129 records — Page 13 of 13
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Creators:
National Congress of American Indians
Dates:
1933-1990
bulk 1944-1989
Size:
251 Linear feet (597 archival boxes)
Collection ID:
NMAI.AC.010
Repository:
National Museum of the American Indian

The National Congress of American Indian (NCAI), founded in 1944, is the oldest nation-wide American Indian advocacy organization in the United States. The NCAI records document the organization's work, particularly that of its office in Washington, DC, and the wide variety of issues faced by American Indians in the twentieth century. The collection is located in the Cultural Resource Center of the National Museum of the American Indian.

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Creators:
Rinzler, Ralph
Dates:
1890-2011
bulk 1950-1994
Size:
106.32 Cubic feet (87.5 cubic feet of papers, 18.82 cubic feet of audio)
Collection ID:
CFCH.RINZ
Repository:
Ralph Rinzler Folklife Archives and Collections

This collection, with bulk dates from 1950-1994, documents the life of Ralph Rinzler and his professional activities as Director of Field Programs for the Newport Folk Festival, Director of the Smithsonian Folklife Festival (formerly the Festival of American Folklife) and the Office of Folklife Programs (now the Center for Folklife and Cultural Heritage), and the Smithsonian Institution's Assistant Secretary for Public Service. Includes personal papers, business records, correspondence, notes, photographs, audiotapes and field recordings.

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Creators:
Hills Bros. Coffee, Inc.
Dates:
1856-1989, undated
Size:
65 Cubic feet
Collection ID:
NMAH.AC.0395
Repository:
Archives Center, National Museum of American History

Printed advertisements, scrapbooks, correspondence, marketing research, radio commercial scripts, photographs, proof sheets, reports, newspaper clippings, magazine articles, television commercial storyboards, blueprints, legal documents, and audiovisual materials primarily documenting the history, business practices, and advertising campaigns of the Hills Bros. Coffee Company, Incorporated. Collection documents the professional and private lives of the Hills family; insight into the cultivation, production, and selling of coffee; and construction of the San Francisco-Oakland Bay Bridge.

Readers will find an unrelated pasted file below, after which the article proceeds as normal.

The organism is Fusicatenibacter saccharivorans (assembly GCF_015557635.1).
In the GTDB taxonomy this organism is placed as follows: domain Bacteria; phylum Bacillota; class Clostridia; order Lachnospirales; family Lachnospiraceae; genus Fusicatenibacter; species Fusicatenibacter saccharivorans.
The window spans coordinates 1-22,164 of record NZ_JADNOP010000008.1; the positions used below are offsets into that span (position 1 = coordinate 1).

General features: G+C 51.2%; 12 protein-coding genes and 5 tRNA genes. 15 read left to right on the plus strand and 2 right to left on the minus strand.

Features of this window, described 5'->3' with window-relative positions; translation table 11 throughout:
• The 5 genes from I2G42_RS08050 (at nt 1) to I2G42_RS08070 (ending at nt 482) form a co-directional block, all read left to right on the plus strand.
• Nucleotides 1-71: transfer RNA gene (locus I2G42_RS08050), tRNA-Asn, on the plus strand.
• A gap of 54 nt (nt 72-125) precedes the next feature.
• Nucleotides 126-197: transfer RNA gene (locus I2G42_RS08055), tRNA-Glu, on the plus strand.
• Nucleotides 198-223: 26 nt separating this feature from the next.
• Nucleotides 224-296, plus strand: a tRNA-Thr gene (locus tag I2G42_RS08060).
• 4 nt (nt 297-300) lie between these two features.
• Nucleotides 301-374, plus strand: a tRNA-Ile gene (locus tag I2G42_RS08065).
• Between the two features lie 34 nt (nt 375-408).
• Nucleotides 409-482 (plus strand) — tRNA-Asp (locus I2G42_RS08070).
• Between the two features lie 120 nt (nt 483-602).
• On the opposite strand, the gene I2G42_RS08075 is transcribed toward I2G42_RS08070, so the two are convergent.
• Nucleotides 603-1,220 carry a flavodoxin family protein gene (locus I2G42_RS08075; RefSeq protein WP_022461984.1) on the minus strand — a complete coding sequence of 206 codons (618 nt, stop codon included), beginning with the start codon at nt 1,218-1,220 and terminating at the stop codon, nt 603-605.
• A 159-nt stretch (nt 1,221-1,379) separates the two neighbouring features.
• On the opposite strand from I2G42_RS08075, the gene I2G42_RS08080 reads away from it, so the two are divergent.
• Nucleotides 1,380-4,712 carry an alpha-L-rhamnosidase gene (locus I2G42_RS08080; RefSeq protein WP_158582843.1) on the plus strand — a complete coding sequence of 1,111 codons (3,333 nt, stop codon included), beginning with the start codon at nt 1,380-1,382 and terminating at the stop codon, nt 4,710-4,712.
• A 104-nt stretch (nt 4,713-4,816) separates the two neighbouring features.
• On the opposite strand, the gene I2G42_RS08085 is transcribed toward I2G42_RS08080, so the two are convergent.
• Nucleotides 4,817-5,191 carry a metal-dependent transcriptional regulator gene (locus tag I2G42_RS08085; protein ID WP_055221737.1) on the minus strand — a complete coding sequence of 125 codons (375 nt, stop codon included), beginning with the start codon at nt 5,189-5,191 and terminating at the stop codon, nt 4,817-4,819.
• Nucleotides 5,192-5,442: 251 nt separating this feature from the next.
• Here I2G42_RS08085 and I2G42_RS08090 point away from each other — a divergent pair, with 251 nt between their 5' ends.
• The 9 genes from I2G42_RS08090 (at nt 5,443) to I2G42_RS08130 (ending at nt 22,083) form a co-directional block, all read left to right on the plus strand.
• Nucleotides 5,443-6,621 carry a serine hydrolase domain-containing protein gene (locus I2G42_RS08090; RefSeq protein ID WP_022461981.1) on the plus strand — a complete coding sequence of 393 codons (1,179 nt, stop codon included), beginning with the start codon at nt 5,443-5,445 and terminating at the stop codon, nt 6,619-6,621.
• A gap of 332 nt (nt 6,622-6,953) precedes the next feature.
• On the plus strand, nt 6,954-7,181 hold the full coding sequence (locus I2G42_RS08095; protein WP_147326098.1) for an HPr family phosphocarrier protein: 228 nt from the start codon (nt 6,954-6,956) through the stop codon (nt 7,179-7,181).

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Creators:
Cooper-Hewitt Museum
Dates:
1881, 1895-1976
Size:
56 cu. ft. (56 record storage boxes) (1 oversize folder)
Collection ID:
Record Unit 267
Repository:
Smithsonian Institution Archives

This finding aid was digitized with funds generously provided by the Smithsonian Institution Women's Committee.

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Creators:
National Museum of American History (U.S.). Division of Medical Sciences
Parke, Davis Company
Dates:
1867-1971
Size:
300 Cubic feet (429 boxes, 42 map folders)
Collection ID:
NMAH.AC.0001
Repository:
Archives Center, National Museum of American History

The collection documents Parke-Davis and Company, one of the most important and oldest pharmaceutical firms in America.

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Creators:
Custom Craft
Scurlock Studio (Washington, D.C.)
Scurlock, Addison N., 1883-1964
Scurlock, George H. (Hardison), 1919-2005
More …
Dates:
1928-1994
Size:
320 Boxes
Collection ID:
NMAH.AC.0618.S04.05
Repository:
Archives Center, National Museum of American History

The materials document the orders placed by the clients of the Scurlock Studio. The photographs primarily depict individual portrait sittings but there are also portraits of children, groups, and other subjects.